* Professional time devoted to Forensic Medicine and research in Cauda Equina Syndrome with published articles in international peer-reviewed journals. * Private neurosurgical practice for over 30 years in San Francisco. * Affiliated with the Department of Neurosurgery at UCSF, San Francisco. * Military service: Neurosurgeon, US Air Force during the Viet Nam war. * Board Certified, American Board of Neurological Surgery, 1969. * Neurosurgical residency: University of Michigan Medical Center, Ann Arbor. * General surgical and neurosurgical training: Massachusetts General Hospital, Boston. * MD degree: Washington University School of Medicine, St Louis.
Dr. DeLong is a board certified neurosurgeon with over 30 years in clinical practice. He is a recognized forensic scholar in Cauda Equina Syndrome and offers objective advice and analysis for both plaintiff and defense. He is highly experienced in issues of standard of care and causation. He applies high analytical standards to the cases he reviews and is experienced in scholarly medical literature review and in the preparation and presentation of trial exhibits.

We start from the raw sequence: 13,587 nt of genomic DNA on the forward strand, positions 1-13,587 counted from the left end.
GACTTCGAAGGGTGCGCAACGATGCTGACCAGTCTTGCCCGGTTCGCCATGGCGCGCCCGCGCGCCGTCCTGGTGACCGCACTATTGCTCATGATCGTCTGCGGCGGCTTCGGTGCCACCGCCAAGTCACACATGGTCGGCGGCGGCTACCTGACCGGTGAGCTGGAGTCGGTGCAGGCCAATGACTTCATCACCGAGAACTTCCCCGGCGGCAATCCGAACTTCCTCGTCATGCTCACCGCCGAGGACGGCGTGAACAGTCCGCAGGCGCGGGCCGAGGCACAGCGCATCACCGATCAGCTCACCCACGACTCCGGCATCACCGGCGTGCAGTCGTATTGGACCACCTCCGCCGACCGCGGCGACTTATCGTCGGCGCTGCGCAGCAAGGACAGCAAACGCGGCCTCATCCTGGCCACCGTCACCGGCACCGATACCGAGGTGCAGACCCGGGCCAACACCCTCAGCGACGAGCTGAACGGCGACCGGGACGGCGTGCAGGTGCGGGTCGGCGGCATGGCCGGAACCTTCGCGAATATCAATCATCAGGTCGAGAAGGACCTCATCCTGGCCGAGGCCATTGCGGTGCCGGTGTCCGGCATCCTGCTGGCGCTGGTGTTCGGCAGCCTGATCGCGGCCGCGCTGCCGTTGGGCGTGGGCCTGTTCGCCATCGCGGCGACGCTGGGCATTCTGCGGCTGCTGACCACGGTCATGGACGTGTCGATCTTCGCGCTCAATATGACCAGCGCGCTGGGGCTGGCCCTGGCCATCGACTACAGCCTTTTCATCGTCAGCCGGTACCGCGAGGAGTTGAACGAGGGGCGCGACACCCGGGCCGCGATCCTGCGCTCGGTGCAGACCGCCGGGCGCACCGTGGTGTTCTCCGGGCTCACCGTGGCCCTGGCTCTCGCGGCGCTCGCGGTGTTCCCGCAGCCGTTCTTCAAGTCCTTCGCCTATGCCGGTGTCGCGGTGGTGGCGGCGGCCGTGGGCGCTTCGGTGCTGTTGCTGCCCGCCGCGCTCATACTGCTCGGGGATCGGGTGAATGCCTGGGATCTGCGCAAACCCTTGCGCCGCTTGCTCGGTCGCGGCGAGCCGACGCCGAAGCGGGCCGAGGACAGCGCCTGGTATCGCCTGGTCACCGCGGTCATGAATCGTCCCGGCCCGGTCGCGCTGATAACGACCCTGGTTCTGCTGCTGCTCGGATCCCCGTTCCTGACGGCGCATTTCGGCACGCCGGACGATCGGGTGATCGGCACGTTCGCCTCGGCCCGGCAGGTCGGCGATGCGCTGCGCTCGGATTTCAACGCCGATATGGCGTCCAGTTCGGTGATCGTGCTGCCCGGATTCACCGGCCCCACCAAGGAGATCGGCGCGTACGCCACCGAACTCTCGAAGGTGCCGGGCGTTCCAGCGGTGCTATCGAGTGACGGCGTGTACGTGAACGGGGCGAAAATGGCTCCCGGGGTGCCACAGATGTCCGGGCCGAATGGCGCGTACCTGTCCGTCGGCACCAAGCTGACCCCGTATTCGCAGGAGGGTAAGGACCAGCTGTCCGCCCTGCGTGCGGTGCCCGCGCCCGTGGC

After a long clinical career, which included training at the Massachusetts General Hospital in Boston and the University of Michigan in Ann Arbor, service as a neurosurgeon in the US Air Force during the Viet Nam War, and a clinical faculty position in the Department of Neurosurgery at UCSF in San Francisco, Dr. DeLong retired from clinical practice and has spent his professional time since then practicing forensic medicine and researching Cauda Equina Syndrome. Additionally, Dr. DeLong is able to consult on matters involving spinal surgery, spinal injury/trauma, spinal stenosis, disc herniation, neurosurgical medical malpractice issues for both plaintiff and defense, and neurosurgical risk management. Personal attention, communication, and availability are high priorities for him when he works with you on your projects.
Dr. DeLong is especially interested in recent research in Cauda Equina Syndrome from a herniated disc that points to the compelling conclusion that CES can be recognized early, before the bladder has become completely paralyzed, when the odds of a complete recovery from surgery are considerably improved, in contrast to deteriorating odds of recovery if surgery is delayed until bladder paralysis is complete.